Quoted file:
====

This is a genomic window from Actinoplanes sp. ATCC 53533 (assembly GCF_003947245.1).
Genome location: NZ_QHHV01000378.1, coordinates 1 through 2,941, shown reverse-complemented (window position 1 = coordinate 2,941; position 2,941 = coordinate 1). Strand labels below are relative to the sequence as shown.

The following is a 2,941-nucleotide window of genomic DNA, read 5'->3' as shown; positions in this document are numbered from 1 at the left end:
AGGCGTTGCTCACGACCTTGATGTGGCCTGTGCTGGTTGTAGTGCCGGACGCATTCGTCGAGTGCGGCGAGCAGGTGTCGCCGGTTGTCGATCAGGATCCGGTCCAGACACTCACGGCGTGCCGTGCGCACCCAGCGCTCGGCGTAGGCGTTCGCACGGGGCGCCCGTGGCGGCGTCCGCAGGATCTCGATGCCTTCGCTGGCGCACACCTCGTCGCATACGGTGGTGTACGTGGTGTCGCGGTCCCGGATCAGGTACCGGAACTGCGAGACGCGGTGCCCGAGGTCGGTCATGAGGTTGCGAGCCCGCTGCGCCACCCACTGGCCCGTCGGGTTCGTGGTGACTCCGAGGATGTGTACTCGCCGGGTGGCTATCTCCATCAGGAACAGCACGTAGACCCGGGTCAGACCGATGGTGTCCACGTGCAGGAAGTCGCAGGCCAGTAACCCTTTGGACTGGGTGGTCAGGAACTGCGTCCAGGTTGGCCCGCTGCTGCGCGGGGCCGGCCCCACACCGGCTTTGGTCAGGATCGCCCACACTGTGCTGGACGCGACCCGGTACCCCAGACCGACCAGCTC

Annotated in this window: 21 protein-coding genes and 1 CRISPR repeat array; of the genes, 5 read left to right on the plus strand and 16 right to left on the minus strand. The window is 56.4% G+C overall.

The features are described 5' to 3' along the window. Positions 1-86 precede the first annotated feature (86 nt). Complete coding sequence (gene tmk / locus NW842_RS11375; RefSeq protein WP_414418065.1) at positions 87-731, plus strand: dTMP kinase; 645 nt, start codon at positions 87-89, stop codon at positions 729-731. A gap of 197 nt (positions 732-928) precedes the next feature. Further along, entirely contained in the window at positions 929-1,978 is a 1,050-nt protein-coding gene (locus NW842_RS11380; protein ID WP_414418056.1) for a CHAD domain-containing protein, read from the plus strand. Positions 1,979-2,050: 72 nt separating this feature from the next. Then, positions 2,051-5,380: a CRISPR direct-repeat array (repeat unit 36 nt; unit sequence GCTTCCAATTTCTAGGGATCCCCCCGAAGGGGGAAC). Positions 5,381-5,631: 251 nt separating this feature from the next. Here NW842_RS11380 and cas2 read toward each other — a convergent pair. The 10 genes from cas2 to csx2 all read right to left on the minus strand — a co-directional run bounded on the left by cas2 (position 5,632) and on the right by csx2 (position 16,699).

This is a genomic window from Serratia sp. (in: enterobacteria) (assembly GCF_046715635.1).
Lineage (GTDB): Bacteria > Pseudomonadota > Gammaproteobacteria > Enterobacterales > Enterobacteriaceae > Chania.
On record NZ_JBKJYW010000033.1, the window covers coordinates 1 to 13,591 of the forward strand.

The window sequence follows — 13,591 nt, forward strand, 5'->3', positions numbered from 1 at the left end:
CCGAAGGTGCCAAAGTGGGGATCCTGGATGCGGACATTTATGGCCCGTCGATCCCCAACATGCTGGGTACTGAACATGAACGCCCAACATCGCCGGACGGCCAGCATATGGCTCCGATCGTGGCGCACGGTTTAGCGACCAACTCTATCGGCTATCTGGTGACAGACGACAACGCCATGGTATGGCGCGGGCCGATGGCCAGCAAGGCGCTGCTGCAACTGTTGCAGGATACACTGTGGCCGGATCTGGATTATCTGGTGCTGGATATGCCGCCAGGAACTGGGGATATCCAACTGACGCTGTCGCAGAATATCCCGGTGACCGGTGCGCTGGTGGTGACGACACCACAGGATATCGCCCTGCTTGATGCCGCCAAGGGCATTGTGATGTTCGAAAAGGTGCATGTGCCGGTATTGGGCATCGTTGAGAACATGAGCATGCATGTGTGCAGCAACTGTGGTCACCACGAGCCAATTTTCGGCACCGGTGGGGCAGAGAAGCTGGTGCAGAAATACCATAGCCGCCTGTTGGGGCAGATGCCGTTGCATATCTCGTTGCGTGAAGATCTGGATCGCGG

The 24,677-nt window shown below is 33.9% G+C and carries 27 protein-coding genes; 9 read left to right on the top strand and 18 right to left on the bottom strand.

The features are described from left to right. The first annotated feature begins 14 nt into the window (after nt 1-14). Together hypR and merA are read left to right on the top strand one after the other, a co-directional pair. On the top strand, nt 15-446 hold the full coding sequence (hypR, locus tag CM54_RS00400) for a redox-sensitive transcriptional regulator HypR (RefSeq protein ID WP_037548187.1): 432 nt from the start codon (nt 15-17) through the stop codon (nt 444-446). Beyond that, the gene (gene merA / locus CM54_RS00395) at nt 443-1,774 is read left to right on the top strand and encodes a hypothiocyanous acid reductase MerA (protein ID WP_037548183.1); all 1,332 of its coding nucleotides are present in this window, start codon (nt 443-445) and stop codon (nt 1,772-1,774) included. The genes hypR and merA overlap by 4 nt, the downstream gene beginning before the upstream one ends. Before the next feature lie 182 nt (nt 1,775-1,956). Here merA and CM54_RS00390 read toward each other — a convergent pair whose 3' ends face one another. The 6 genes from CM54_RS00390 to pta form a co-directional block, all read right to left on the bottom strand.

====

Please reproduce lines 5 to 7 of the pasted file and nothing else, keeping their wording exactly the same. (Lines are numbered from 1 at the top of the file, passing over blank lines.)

Annotated in this window: 21 protein-coding genes and 1 CRISPR repeat array; of the genes, 5 read left to right on the plus strand and 16 right to left on the minus strand. The window is 56.4% G+C overall.

The features are described 5' to 3' along the window. Positions 1-86 precede the first annotated feature (86 nt). Complete coding sequence (gene tmk / locus NW842_RS11375; RefSeq protein WP_414418065.1) at positions 87-731, plus strand: dTMP kinase; 645 nt, start codon at positions 87-89, stop codon at positions 729-731. A gap of 197 nt (positions 732-928) precedes the next feature. Further along, entirely contained in the window at positions 929-1,978 is a 1,050-nt protein-coding gene (locus NW842_RS11380; protein ID WP_414418056.1) for a CHAD domain-containing protein, read from the plus strand. Positions 1,979-2,050: 72 nt separating this feature from the next. Then, positions 2,051-5,380: a CRISPR direct-repeat array (repeat unit 36 nt; unit sequence GCTTCCAATTTCTAGGGATCCCCCCGAAGGGGGAAC). Positions 5,381-5,631: 251 nt separating this feature from the next. Here NW842_RS11380 and cas2 read toward each other — a convergent pair. The 10 genes from cas2 to csx2 all read right to left on the minus strand — a co-directional run bounded on the left by cas2 (position 5,632) and on the right by csx2 (position 16,699).

This is a genomic window from Serratia sp. (in: enterobacteria) (assembly GCF_046715635.1).